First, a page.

But will this work? Is employee retention a realistic goal in the 21st century? Job hopping is the norm and the average tenure of employees is now down to 4.5 years. Besides, these days a significant percentage of the workforce is not on the organisation’s payroll at all. What if, after all you’ve invested in them, your people walk out? Closely tracking their development can help to head off problems, but you may as well accept that people are going to leave at some point. And shift the focus from retention to getting the most out of them while they’re with you. Besides, whatever you invested, remains invested in your brand. Leavers who have learned and developed in your organisation will still be partners and brand ambassadors. And consider the alternative: not investing in your people, because you‘re afraid to lose them. Now that’s a classic example of a self-fulfilling prophecy.

Thinking outside the company box

For years now, vendors have played an indispensable role in supporting our organisations, but if we dare to offer them trust, they can become true partners. Big IT names, for example, hedge their risks and increase their flexibility by outsourcing even business-critical R&D to freelance creatives and startups. Large corporations help build an ecosystem, a community in which the best ideas can thrive. One company that was having difficulty finding workers with a particular skill set chose to partner with the local authorities in founding a school. Many graduates joined the company, but they were under no obligation. Meanwhile, similar companies migrated to the area to benefit from the school. A community was born.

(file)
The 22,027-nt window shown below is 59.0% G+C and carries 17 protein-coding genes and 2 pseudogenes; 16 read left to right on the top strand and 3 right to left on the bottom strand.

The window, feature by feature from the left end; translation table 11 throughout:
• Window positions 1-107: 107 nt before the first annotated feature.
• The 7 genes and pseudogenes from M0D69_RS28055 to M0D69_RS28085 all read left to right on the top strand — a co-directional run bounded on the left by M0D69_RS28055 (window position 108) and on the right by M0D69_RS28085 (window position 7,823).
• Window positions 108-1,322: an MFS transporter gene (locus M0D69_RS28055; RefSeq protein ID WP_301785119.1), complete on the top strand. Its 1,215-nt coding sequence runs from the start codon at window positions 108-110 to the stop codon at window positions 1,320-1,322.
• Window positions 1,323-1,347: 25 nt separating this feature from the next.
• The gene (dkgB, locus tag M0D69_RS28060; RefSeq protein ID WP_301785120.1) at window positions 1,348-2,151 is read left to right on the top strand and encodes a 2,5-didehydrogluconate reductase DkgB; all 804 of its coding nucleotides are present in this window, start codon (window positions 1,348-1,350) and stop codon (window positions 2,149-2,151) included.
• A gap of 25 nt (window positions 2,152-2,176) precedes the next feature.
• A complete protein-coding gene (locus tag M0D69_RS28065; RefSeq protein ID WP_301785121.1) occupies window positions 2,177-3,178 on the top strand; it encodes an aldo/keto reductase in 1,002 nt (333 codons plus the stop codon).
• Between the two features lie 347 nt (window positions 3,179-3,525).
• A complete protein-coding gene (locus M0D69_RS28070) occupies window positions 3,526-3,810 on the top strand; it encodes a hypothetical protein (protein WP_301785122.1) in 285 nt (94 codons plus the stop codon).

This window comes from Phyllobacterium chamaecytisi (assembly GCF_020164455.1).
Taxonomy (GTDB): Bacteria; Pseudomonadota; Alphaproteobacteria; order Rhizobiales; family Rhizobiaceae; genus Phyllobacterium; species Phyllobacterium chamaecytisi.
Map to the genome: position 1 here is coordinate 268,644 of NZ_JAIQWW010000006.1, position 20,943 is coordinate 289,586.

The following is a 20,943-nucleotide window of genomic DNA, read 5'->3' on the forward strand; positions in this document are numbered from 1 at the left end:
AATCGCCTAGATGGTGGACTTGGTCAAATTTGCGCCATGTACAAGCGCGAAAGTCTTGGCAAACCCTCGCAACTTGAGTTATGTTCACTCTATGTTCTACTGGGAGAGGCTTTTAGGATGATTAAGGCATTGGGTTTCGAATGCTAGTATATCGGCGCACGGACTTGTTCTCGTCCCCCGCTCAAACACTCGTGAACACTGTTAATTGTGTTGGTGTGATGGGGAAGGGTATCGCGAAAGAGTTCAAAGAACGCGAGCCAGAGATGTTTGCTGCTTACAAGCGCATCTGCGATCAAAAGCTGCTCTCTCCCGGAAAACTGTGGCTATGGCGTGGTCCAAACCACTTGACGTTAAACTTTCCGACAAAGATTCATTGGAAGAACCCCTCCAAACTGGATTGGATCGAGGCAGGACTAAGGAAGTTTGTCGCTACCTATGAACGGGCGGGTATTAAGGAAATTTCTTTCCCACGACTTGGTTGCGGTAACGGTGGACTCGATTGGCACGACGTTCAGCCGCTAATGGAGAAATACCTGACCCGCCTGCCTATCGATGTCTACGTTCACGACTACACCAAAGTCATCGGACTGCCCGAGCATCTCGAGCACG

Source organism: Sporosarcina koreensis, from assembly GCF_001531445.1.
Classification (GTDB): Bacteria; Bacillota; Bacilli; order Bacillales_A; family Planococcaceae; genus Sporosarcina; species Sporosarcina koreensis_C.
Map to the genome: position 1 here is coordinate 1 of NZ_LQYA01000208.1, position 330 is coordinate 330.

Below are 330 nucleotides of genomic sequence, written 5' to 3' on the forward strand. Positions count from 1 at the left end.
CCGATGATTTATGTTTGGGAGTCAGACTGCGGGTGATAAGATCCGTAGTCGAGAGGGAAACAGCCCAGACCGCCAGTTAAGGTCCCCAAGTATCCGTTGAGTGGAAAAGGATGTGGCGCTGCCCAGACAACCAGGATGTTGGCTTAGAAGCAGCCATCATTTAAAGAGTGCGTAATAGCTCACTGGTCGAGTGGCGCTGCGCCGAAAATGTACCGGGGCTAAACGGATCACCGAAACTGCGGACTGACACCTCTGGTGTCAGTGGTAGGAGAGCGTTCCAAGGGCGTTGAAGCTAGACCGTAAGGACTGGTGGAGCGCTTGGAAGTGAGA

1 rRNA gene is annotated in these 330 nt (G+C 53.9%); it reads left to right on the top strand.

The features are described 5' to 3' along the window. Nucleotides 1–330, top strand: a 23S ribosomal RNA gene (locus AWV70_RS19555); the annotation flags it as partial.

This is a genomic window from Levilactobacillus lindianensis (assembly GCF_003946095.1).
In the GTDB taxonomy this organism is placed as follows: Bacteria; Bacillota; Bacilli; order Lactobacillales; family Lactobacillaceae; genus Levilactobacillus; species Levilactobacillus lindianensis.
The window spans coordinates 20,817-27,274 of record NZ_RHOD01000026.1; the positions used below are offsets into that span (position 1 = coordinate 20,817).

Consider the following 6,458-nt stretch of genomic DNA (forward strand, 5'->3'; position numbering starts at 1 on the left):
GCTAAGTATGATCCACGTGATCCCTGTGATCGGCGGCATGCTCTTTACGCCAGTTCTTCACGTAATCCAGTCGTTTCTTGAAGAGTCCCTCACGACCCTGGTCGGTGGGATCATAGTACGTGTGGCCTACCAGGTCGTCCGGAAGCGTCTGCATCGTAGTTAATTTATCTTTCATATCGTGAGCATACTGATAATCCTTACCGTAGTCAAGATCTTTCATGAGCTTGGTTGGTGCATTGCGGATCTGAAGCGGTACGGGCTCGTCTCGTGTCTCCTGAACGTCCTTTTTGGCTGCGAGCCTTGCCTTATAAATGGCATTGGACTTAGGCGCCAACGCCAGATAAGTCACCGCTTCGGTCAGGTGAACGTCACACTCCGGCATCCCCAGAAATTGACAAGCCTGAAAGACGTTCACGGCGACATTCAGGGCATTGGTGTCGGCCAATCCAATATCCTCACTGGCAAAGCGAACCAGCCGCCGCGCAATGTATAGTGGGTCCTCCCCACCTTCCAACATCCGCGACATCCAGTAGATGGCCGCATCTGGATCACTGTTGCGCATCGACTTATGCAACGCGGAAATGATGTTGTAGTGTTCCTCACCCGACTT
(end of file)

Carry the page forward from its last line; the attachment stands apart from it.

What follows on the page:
Platforms held together by culture

Silicon Valley’s brood of peer-to-peer platforms work overwhelmingly with non-payroll parties. The “hosts” renting out their homes or the drivers providing taxi services are not employees, but they do determine the customer experience of platform users. So the platforms are working to build a strong culture and employer brand that reaches beyond their employees to encompass all who provide services under their flag. A challenge and a trend that is becoming mainstream.

Becoming invisible

Finally, a key trait of high-impact HR is the way it’s losing its identity as a separate part of the organisation, and becoming more and more integrated into every corner of it. Boards increasingly include a CHRO or Chief People Officer with a big say in core business decisions. These executives don’t even always have an HR background, but have rotated into this role because HR experience is an indispensable step in their career. After all, as digital technology changes the future of work, human skills and their management will more than ever become the make or break of an organisation.

Are you interested in increasing the impact of your HR organisation? Download our 2017 Human Capital Trends Report and stay tuned for the Human Capital Trends report available as from beginning of April 2018.

Stay tuned:

Human Capital Trends report 2018

available as from the beginning of April